11th September, 2013

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Come morning I’m back out on the balcony again, sunning myself like a retired military man. I put on Curtis Mayfield then listen again to young Lloyd’s album, Standards. Myrtle and Rose is very touching. Then I listen to a bit of Neu’s second album and I am struck by the obvious lifts Martin Hannett and Joy Division took for Unknown Pleasures. The heavy plate reverb on the gated snare, the unsettling sound effects. It’s funny to think that Joy Division were essentially a seventies band. But they sounded like the future and the future sounded like hell. So here we are.
We motor north to London burning diesel, the great belt with its white stitches tugging us forward. An eiderdown of cloud blankets us as the sun slants between the sheets bringing the road alive with a trembling light.
I have to head straight to Manchester for a breakfast TV thing after tonight’s show and the journey is on my mind, nagging me. I need to dispel such irrelevances and focus on the show. I slap myself in the face, twice.
We enter the twisted thicket of London and get caught in its gorgon’s embrace. We cross the Abbey Road zebra crossing without so much as a raised eyebrow. We’re hardened old pros, us. Ooh, look there’s the Shard!
I sit for hours in the frigid environs of the Union Chapel dressing room, a huge hall of a place that I’ve never known to be warm. I attempt to get a little sampler I bought in Brighton to run my backing tracks. It won’t. Another porridge umbrella, then. My legs get so cold I consider buying a travel blanket. I’m sure Islington must have an appropriate outlet. Something tartan with a nice pile. Something manufactured by appointment to some minor buffoon from the royal family. Something that warms your lap in the back of the Land Rover as you are driven back to the lodge with a dead stag on the bonnet.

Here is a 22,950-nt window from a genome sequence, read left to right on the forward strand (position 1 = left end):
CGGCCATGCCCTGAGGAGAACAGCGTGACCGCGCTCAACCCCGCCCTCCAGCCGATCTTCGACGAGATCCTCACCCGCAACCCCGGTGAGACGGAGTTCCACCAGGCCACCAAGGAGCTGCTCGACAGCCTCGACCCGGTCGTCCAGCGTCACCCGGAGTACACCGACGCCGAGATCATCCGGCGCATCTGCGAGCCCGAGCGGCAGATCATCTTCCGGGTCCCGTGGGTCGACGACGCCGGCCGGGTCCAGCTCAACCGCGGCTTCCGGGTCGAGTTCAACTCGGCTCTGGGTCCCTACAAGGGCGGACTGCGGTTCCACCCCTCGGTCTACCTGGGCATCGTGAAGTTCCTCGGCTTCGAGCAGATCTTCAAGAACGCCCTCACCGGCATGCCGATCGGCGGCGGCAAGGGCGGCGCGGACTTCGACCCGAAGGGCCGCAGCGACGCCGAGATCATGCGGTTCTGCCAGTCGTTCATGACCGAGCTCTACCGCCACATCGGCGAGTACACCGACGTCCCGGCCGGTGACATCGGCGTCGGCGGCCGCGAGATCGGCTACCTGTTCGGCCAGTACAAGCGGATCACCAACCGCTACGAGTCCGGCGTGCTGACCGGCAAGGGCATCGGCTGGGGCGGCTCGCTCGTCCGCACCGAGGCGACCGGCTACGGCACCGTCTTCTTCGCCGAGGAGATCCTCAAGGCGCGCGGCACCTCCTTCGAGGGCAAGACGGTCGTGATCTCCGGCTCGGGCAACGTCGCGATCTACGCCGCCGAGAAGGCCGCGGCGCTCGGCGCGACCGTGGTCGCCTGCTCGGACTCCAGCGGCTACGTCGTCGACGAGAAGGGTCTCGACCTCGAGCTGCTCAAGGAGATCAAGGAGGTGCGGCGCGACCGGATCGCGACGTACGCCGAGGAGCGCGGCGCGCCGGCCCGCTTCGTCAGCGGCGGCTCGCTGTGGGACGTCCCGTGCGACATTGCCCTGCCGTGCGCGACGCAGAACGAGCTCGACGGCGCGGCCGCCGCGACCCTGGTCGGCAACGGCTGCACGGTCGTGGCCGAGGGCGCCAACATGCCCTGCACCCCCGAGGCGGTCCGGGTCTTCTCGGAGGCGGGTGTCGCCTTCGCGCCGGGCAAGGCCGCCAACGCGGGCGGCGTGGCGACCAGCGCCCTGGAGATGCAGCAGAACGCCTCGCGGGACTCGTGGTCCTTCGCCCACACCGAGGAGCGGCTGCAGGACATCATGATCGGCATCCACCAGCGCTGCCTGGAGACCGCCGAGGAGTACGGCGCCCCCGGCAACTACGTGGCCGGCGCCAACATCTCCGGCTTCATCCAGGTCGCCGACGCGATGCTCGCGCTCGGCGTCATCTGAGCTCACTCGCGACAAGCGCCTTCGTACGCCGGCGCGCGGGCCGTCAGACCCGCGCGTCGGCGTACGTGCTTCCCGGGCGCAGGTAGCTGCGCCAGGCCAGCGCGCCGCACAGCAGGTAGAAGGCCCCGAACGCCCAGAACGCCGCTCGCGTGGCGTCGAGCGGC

I actually enjoy the soundcheck through the sheer boredom of the rest of the day and afterwards waste an hour or so listening to Thelonious Monk, which as anyone knows, is not a waste at all.
After an efficient show to a warm bunch of listeners, two of us make for Manchester while the rest go to a hotel. I’m riding shotgun on the journey north, turning the dial through the stations. Late-night radio – that constant comfort to all-night drivers. James Dean Bradfield is talking about books and Richard Hawley with Janice Long. He reads a long passage from Philip Gourevitch’s We Wish to Inform You That Tomorrow We Will Be Killed With Our Families which is an impressive use of mainstream radio.
We get to Salford’s futuristic cityscape around half three and I manage to sleep for a few hours before walking across a plaza to the BBC to enter the surreal and serene domain of TV world. If I’m honest I quite like it. I’ve always liked doing live TV, it’s a nice little buzz. Although there’s always a tiny voice screaming way, way down in the depths of me -”Say cunt! Say CUNTS!!!” I presume this never shows, but who knows? People at home might be watching on their sofas, clutching their mugs of tea increasingly tightly. “Go on. Go on! Say cunt. Say CUNTS!!”
My sofa hosts are charm and professionalism personified and so effortlessly congenial you almost want to invite them round for some tea and cake to meet your mum.
This Salford Media City place is an imposing development. It feels somewhere between Burbank in LA and Docklands in London. It lacks a little greenery. No matter, it will all be pleasantly overgrown mere years after the impending apocalypse.
I re-insert myself within my Holiday Inn cubicle, luxurious in its modern way – lots of white with bits of fake walnut veneer. They put a velvet ribbon round your pillows with the word “soft” written on an attached plastic label. Just in case you were thinking of using one to throw through a plate glass window during a fire. Or starting a riot with one. POLICE BEMUSED BY RIOTERS PILLOW ATTACK
I go back to bed and do this: tap-tap-tap. I’m tapping into your conscience with my fleshy prodder. I’m throwing words out into the morning with the insouciance of a bored wizard. You would not believe the spells I cast.